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Don't you just love the French!? If you are clumsy and socially awkward, you are left but if you speak well and move gracefully, you are right. I don't think anyone who speak English/American pronounces 'adroit' properly (er, Frenchly); nor would anyone even understand what they meant if they did.
...

Then there is Detroit.

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Then there is Detroit.

Does there have to be? I grew up there, so I'm trying to forget... :scared:

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More like Dee-troy-t

Yeah right.
My pronunciatiion of English(I normally speak Dutch)is not that good I know. Just was pointing out the great difference in pronunciation between Detroit and adroit.
Although I think I do some reasonably descent English writing, I will probably bite my tongue trying to pronounce "Three thousand and three thirsty men.";)

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Yeah right.
My pronunciatiion of English(I normally speak Dutch)is not that good I know. Just was pointing out the great difference in pronunciation between Detroit and adroit.
Although I think I do some reasonably descent English writing, I will probably bite my tongue trying to pronounce "Three thousand and three thirsty men.";)

A little irony in there?

Sinking down to the level of most native English speakers, who often don't have a good command of the language? ;)

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Yeah right.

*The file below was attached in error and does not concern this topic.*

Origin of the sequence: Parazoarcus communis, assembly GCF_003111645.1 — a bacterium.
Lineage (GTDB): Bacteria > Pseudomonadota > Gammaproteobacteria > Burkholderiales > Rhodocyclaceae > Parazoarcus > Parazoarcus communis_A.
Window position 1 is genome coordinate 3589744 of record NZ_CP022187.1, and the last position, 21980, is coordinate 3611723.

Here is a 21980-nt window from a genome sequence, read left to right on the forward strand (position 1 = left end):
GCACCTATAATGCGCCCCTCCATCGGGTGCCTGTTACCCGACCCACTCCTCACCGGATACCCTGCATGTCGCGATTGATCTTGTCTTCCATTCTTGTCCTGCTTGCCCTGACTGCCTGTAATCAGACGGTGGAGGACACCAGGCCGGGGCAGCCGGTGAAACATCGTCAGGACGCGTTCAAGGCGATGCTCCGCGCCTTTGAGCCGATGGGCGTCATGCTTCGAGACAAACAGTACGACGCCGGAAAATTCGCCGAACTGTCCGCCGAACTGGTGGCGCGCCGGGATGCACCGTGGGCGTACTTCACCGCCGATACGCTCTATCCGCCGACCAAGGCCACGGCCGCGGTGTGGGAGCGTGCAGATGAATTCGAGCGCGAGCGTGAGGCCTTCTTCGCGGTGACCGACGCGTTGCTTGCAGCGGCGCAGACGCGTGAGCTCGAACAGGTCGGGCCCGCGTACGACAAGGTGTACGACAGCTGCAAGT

Just was pointing out the great difference in pronunciation between Detroit and adroit.

Actually, they are pronounced the same given the difference in the beginning letters:
adroit: \ə-ˈdrȯit\
Detroit: di-ˈtrȯit, locally also ˈdē-ˈtrȯit

Unless you mean something else...

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Oops:$ descent
I meant decent of course, thank you vmanes for correcting me. I always like that. It can only improve my writing. The irony was purely accidental.
Perhaps we can also stop writing how words are pronounced.
I find it a little hard to do that without hearing the differences.:)

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Oops:$ descent
I meant decent of course, thank you vmanes for correcting me. I always like that. It can only improve my writing. The irony was purely accidental.
Perhaps we can also stop writing how words are pronounced.
I find it a little hard to do that without hearing the differences.:)

English is hard enough to pronounce without involving foreign derived words as well.

One of my favorite questions on the topic - how many different ways can the syllable "ough" be pronounced?

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English is hard enough to pronounce without involving foreign derived words as well.

One of my favorite questions on the topic - how many different ways can the syllable "ough" be pronounced?

Or my 2 favorite words -- from George Bernard Shaw:

GHOTI
GHOUGHPTEIGHBTEAU

Both very common English words simply written 'phonetically'

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@WaltP
he GHOTI ! That is what I learned from my English teacher, it has to do with water and some animal you can find there:)
The other is really for guys who studied English like a pro!

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